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PATHWAY B) How to secure your crypto

chapter 2/4

What Is a Crypto Wallet?

Read 5 min
Beginner
Crypto wallets hold your private keys and allow you to manage your blockchain assets.
KEY TAKEAWAYS:
— Private keys define the ownership of crypto assets. But they can be difficult to manage and secure.

— Anyone can access your blockchain address once they have the corresponding private key. Hence keeping it secure is essential. 

— Crypto wallets hold your private keys and allow you to manage your blockchain assets.

If you’re new to crypto and you’re wondering how crypto wallets work – and why you need one – you’ve come to the right place. Crypto can seem like a steep learning curve. Trust us – doing this essential groundwork, and properly understanding how blockchain assets work, will set you up for success (not to mention security) as you embark on your crypto journey.

Crypto is simply a form of value that exists on the blockchain. Put simply, blockchain is a digital ledger that keeps track of digital assets and, in fact, that’s where your crypto is really stored. The only way you can access the funds at a specific blockchain address is with something called a private key. This private key corresponds to your address within the blockchain. It gives you control of that address and the value stored there, and you can spend or exchange it when you want. Your crypto wallet is the link between you and your private key.

Thus, understanding what crypto wallets do, and what they are for is essential in managing your own digital assets.

What Is a Crypto Wallet?

Put simply, a crypto wallet is an interface that allows you to access and manage your funds on a blockchain. It acts as a sort of control panel, showing you exactly how much crypto you have. Plus, it allows you to communicate with the blockchain, sending and receiving valuable digital assets. You might say that your crypto wallet is the bridge between you and your crypto funds on the blockchain.

However, despite the name, a crypto wallet does not contain your coins or tokens – those stay on the blockchain itself. Rather, its purpose is to secure the all-important private keys that allow you to access your blockchain address, and everything stored there. To understand how that works, let’s first look at what a crypto wallet is for.

What Is a Crypto Wallet For?

Your crypto wallet exists purely to protect your private keys whilst giving you access to them. These private keys give you access to an address for sending and receiving cryptocurrency. They also offer the interface you will use to verify your identity, access specific tools, communities, and more. If you want to take part in crypto trading, DeFi platforms, or even NFTs, you’re going to need a crypto wallet.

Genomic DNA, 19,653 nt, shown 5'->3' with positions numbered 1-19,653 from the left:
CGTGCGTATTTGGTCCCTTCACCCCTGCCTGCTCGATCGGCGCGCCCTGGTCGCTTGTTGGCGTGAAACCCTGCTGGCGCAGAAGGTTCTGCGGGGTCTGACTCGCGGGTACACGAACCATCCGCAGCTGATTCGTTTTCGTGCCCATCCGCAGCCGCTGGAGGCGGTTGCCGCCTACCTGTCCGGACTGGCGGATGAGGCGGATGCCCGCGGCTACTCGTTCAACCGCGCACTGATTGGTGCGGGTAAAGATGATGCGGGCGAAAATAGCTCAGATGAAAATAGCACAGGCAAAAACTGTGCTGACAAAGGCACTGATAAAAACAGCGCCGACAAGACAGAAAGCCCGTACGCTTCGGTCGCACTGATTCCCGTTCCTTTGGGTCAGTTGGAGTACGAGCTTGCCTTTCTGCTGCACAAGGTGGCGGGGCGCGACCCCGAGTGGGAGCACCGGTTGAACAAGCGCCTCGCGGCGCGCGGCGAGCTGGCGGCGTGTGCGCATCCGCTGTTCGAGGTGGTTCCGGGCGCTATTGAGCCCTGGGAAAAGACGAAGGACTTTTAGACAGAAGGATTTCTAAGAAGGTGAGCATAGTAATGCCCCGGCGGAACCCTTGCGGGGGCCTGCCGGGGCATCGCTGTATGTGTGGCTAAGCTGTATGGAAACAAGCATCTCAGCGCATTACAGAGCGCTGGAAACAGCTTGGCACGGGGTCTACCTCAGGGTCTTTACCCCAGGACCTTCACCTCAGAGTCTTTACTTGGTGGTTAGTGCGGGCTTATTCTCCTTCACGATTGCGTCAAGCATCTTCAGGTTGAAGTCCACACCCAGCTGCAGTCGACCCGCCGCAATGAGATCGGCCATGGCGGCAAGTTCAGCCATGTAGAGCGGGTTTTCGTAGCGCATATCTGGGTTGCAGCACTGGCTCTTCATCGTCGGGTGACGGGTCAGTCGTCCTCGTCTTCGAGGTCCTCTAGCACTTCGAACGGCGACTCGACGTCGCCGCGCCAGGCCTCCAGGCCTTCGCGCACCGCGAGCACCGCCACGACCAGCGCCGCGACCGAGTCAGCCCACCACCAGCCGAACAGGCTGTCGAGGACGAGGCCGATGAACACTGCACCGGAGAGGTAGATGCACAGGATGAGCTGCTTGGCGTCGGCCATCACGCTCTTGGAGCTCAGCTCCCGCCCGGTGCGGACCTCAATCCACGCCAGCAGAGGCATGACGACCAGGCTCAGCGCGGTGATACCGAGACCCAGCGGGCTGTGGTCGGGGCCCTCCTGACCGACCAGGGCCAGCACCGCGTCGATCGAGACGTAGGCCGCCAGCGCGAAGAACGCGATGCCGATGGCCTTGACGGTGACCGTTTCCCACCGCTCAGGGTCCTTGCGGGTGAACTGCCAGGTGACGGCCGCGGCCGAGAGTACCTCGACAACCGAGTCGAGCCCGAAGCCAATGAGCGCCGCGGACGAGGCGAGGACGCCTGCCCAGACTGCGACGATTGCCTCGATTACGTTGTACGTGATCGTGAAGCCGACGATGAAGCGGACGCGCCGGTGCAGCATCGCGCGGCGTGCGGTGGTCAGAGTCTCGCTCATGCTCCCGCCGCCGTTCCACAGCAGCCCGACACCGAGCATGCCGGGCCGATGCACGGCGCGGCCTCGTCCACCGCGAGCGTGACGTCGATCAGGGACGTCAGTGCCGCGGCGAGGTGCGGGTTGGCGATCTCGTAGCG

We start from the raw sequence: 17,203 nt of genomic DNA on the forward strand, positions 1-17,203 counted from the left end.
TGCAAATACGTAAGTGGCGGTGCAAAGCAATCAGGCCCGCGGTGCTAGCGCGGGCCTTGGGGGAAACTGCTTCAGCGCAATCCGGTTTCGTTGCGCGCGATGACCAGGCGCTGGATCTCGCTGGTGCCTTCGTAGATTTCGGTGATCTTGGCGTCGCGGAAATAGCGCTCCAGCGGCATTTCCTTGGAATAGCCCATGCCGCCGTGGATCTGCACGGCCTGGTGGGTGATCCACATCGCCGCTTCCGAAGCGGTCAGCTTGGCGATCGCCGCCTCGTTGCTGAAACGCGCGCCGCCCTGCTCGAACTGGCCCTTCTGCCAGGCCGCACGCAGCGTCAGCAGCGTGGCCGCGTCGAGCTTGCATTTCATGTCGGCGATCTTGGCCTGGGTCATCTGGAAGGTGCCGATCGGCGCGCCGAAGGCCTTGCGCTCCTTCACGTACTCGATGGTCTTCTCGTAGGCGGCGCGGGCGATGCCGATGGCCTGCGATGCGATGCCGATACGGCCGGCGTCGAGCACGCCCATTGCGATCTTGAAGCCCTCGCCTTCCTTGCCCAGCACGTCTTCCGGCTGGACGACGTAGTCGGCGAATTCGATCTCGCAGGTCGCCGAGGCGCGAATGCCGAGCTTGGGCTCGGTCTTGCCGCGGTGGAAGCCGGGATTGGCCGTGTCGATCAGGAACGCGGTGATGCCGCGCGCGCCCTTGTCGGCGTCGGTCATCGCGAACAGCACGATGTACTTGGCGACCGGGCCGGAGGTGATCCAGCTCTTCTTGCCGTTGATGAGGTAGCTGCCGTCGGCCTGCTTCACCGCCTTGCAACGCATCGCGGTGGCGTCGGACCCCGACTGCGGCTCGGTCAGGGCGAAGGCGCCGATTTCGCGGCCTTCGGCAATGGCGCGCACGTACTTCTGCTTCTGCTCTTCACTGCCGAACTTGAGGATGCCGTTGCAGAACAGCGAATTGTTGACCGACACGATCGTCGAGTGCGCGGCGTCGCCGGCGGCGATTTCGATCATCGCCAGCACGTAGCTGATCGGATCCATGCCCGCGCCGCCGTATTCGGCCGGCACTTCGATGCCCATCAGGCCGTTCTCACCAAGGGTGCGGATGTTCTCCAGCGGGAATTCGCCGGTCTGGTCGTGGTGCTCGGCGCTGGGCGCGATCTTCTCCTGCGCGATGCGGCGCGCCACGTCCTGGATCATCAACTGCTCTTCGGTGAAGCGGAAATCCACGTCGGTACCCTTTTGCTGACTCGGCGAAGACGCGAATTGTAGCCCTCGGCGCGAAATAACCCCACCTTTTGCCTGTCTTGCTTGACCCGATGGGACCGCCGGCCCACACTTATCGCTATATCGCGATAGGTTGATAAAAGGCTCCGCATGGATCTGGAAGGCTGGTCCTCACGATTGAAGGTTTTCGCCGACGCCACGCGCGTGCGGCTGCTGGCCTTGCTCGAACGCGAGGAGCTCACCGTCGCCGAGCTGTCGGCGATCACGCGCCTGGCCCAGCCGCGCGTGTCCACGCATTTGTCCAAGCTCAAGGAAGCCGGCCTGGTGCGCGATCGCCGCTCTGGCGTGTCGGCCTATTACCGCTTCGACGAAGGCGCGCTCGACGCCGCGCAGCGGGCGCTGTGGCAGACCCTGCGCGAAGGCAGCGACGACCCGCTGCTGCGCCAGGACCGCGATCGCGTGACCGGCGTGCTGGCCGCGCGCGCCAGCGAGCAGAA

But, Why Do We Even Need Crypto Wallets in the First Place?

To explain, a private key in raw form, is a scary-looking string of 256 1s and 0s. For a crypto user, storing this private key is both risky and impractical. To explain, anyone with your private key can access all of your funds. 

For example, writing your private key down is an insecure way to store it. All it takes is one person to see this number, and all your crypto is gone. What if you have multiple crypto accounts? You’d need to write and store the private key for each one, amplifying the chances of somebody seeing this precious piece of information and understanding what it means.

Even storing it on your computer poses a risk. Remember: any device that is connected to the internet is at risk from hackers and malware. This means that storing your private key on your device also makes it vulnerable to hacks.

So, to interact with the blockchain safely and easily, you need to manage multiple keys at once, and must allow you to transact without ever revealing the keys to any other parties. And this is exactly what a crypto wallet is for.

What Types of Crypto Wallets Are There?

There are different kinds of crypto wallets: Software, hardware. Some – like exchange wallets – are custodial. But what does that mean exactly?

Let’s explore each of these further:

Custodial Wallets

A custodial wallet is usually issued by a centralized exchange, and it does not give you full control over your funds. In short, the exchange keeps hold of the private key that grants true ownership to your assets.